Record Heat for October 2015

30 11 2015

Dale C. S. Destin |

A number of temperature records were broken or equalled during October across much of Antigua and Barbuda. The first day of October, we measured at the at the Met Office, located V. C. Bird International Airport (VCBIA), the highest temperature on record for the month – 34.0 °C (93.2 °F), and the fifth highest for all months dating back to 1971.

heatwave

We also recorded the second highest temperature for October – 33.9 °C (93.0 °F), and the sixth highest ever recorded at VCBIA.

These extreme temperatures were a part of a heatwave which began on September 30 and continued through October 7. During this time, the daily maximum temperatures were at record high or among the 10 percent highest temperatures for the given period.

The eventual mean daily maximum temperature (the mean of highest temperature for each day) was 31.2 °C (88.2 °F) or 0.6 °C (1.1 °F) warmer than normal. It tied with five other Octobers for the highest for the month.

Meanwhile, relative to October, minimum temperatures were quite oppressive. Many nights saw record or near record high minimum temperatures. There was a record number of “warm nights” (minimum temperature among the top 10 percent highest) – 12, shattering the previous record of 8 the month.

The mean minimum temperature (the mean of lowest temperature for each day) tied with that of October 2001 for the highest on record for the month.

The mean minimum temperature – 25.5 °C (77.9 °F) was 1.1 °C (2.0 °F) higher than normal. The excess (anomaly) above the usual mean minimum temperature for October was around twice that of the excess above the usual mean maximum temperature. Thus, the cooling that normally occurs at night did not take place, allowing for very little needed respite from the heat.

The overall, the mean daily temperature was also near record high – 28.1 °C (82.6 °F) or 0.6 °C (1.1 °F) higher than normal. It tied with 2001 for the third highest for October.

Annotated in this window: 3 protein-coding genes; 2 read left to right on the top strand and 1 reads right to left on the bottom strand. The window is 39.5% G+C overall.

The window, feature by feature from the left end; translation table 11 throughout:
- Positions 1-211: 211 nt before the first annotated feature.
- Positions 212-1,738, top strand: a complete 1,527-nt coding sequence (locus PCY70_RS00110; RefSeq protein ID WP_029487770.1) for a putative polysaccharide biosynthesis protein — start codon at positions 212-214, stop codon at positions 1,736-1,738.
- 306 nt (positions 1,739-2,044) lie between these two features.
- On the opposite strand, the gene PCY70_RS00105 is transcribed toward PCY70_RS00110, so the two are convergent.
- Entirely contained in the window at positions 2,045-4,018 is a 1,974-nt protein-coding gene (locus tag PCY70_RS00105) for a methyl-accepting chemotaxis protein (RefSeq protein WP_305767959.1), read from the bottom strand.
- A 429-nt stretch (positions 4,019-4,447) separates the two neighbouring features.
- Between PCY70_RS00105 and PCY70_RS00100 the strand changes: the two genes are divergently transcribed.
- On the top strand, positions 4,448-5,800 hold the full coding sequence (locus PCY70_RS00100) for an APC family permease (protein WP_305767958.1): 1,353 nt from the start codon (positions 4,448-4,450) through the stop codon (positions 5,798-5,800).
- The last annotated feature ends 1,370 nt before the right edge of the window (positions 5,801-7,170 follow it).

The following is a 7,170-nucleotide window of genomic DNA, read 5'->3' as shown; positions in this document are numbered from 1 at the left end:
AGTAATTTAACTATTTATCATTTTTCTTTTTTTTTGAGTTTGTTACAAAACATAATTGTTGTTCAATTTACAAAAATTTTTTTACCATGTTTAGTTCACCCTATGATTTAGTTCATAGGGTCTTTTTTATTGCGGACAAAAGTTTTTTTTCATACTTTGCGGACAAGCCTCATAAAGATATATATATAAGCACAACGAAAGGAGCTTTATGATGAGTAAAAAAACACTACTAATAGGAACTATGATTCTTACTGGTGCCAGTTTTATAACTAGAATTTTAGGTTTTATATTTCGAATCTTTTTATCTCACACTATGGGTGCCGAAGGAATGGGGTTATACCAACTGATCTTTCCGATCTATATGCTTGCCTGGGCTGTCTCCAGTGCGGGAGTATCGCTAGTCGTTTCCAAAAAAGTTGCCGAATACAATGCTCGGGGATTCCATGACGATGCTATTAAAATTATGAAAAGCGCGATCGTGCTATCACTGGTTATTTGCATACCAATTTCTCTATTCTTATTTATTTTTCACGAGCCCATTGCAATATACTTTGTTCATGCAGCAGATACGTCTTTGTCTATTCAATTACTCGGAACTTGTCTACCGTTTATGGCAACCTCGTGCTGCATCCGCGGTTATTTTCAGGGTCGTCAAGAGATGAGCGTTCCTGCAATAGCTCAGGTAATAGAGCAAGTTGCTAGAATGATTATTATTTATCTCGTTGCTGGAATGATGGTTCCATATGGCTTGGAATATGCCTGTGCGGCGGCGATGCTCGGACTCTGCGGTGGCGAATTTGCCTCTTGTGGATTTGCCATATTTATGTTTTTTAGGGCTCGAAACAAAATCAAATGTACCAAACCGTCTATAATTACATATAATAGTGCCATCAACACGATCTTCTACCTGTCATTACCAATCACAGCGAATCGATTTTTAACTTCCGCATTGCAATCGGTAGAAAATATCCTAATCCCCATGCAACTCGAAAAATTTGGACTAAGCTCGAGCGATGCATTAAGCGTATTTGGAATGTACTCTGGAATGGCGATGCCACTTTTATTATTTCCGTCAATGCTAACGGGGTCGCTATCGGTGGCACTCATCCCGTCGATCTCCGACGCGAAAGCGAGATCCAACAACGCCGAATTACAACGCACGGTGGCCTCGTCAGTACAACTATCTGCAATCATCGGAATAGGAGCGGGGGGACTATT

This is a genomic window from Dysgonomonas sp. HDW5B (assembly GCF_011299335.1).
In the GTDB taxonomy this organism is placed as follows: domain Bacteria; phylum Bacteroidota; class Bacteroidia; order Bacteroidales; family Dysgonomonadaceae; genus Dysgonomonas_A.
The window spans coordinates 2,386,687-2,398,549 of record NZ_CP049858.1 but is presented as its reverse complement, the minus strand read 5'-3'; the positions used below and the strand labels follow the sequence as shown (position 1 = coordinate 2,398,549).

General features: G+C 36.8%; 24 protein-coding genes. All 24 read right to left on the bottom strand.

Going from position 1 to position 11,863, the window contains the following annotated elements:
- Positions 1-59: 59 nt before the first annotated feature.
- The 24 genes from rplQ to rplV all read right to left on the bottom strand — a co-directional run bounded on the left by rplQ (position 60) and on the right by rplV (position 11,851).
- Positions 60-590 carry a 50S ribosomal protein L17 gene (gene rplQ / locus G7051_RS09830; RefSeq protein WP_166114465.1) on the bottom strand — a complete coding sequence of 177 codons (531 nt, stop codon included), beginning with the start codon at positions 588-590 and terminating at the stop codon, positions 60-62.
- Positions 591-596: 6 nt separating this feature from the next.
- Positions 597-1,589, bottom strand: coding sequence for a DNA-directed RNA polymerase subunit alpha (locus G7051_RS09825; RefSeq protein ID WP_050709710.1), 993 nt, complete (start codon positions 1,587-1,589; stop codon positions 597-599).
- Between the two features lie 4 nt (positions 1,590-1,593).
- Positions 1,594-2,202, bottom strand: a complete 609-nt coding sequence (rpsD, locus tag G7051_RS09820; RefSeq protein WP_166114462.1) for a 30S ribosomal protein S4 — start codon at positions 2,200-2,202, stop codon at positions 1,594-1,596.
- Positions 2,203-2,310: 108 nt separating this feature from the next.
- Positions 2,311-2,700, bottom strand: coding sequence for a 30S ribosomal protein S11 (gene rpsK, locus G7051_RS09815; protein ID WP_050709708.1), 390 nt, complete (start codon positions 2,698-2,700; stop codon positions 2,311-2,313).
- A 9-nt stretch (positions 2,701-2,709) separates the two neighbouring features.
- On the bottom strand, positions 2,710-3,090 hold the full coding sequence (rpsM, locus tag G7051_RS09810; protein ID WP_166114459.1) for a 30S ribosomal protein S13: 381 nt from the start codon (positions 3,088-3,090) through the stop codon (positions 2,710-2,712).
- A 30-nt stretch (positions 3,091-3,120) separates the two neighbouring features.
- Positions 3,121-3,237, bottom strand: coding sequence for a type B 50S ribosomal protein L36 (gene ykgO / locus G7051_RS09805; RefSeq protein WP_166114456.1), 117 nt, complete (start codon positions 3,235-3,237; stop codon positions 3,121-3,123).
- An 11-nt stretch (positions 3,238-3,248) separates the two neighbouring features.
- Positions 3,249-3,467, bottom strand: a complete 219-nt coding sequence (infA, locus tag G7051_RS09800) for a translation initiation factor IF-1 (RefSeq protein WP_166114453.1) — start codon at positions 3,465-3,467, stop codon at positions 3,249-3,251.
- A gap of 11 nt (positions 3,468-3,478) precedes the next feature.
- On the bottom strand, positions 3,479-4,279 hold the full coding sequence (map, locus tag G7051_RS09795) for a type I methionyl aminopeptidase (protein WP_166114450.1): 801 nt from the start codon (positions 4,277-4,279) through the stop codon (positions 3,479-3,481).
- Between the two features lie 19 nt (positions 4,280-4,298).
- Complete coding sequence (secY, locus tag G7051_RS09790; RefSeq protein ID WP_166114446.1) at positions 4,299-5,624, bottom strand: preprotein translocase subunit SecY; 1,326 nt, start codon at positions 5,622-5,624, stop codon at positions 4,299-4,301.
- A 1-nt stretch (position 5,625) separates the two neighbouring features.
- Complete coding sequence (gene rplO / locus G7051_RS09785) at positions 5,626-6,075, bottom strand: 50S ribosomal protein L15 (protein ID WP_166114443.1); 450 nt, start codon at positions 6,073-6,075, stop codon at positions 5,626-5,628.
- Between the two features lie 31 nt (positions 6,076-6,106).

Sea surface temperatures (SSTs) around Antigua and Barbuda were also at record high levels for the month – 29.6 °C (85.3 °F) or 0.9 °C (1.6 °F) warmer than usual and tied with 2013 for the warmest SSTs for our area for October, dating back to 1854.

Oct2015_SSTs

October also saw record high SSTs across the tropical North Atlantic and Caribbean Sea – 28.6 °C (83.5 °F) or 0.7 °C (1.3 °F) higher than normal.

On a global scale, it was the warmest October on record with the global mean surface temperature was near 15.0 °C (59.0 °F) or 1.0 °C (1.8 °F) higher than usual.

Much of the warmth across Antigua and Barbuda and the rest of the region were due to the persistent weak nature of the Atlantic high pressure system, mainly during September, which translated into light winds that allowed for SSTs to soar.

We will let you know if this warm trend continued through November, shortly.





Historic Heat for Antigua

6 10 2015

Dale C. S. Destin |

Historic heat has been taking place across most of Antigua over the past six days. From since last Wednesday (September 30), the mean maximum temperature at the V.C. Bird International Airport (VCBIA) has been 33.3 °C (92.3 °F). The highest for the period is 34.6 °C (94.3 °F) and the lowest is 32.2 °C (90.0 °F).

At the VCBIA, there has not been such a streak of high temperatures for, at least, the last 45 years. Since Wednesday, we have recorded three of the top six warmest temperatures on record: 34.6 °C– the second highest, 34.0 °C (93.2 °F)–the fifth highest and 33.9 °C (93.0 °F)–the sixth highest. The highs for the other days are now the highest relative to the given days.

Top10HottestDays

Contributing significantly to this extraordinary, oppressive heat of the past week are the light winds and relative humidity. When these are factored in with the temperature, the peak heat index or feel-like-temperature for each day was around 38 °C (100 °F). On Sunday, the heat index peaked at 40 °C or 104 °F. If you were out in the direct sunshine, the temperature could have felt as high as 43 °C (110 °F)

Today, we reached the threshold for a heatwave to be declared–at least six consecutive days with the maximum temperature in the top 10% of the base period of 1971-2010 for the given days.

The heatwave will likely come to an end by this Wednesday. However, it’s likely that temperatures will remain above normal for the coming months, as the tropical North Atlantic continues to warm above normal. Our outlooks are calling for higher than normal mean, maximum and minimum temperatures for the next six months.

This is the second heatwave for the year. The other took place April 25-30.

Residents need to be heat-wise so as to avoid the potential harm of a heatwave or above normal warmth. Residents are urged to take it easy during strenuous activities from around midmorning to midafternoon, as well as drink plenty of water. That is especially true for the elderly, children and those sensitive to the heat.

Protection against ultraviolet (UV) radiation to prevent sunburn is also highly recommended. The UV index is generally high all-year-round in our area, especially during days of low cloud coverage.

We will continue to monitor the situation and keep you informed. Live updates can be had from our twitter and facebook accounts.









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